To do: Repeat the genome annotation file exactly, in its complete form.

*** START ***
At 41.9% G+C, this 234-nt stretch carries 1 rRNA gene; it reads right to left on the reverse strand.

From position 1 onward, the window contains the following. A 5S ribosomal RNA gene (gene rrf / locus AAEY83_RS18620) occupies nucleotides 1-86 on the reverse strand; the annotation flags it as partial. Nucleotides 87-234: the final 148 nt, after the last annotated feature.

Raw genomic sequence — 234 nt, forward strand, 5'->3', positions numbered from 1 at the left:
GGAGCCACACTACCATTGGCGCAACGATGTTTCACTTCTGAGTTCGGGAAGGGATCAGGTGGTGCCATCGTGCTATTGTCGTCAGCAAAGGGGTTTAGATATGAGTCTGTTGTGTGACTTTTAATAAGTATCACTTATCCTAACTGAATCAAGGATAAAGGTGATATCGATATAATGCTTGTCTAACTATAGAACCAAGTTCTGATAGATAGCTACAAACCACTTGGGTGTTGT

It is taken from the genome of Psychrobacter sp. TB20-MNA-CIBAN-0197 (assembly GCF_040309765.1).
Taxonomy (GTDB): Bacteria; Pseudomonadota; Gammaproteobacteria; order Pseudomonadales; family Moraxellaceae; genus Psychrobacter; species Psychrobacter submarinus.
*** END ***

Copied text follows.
At 41.9% G+C, this 234-nt stretch carries 1 rRNA gene; it reads right to left on the reverse strand.

From position 1 onward, the window contains the following. A 5S ribosomal RNA gene (gene rrf / locus AAEY83_RS18620) occupies nucleotides 1-86 on the reverse strand; the annotation flags it as partial. Nucleotides 87-234: the final 148 nt, after the last annotated feature.

Raw genomic sequence — 234 nt, forward strand, 5'->3', positions numbered from 1 at the left:
GGAGCCACACTACCATTGGCGCAACGATGTTTCACTTCTGAGTTCGGGAAGGGATCAGGTGGTGCCATCGTGCTATTGTCGTCAGCAAAGGGGTTTAGATATGAGTCTGTTGTGTGACTTTTAATAAGTATCACTTATCCTAACTGAATCAAGGATAAAGGTGATATCGATATAATGCTTGTCTAACTATAGAACCAAGTTCTGATAGATAGCTACAAACCACTTGGGTGTTGT

It is taken from the genome of Psychrobacter sp. TB20-MNA-CIBAN-0197 (assembly GCF_040309765.1).
Taxonomy (GTDB): Bacteria; Pseudomonadota; Gammaproteobacteria; order Pseudomonadales; family Moraxellaceae; genus Psychrobacter; species Psychrobacter submarinus.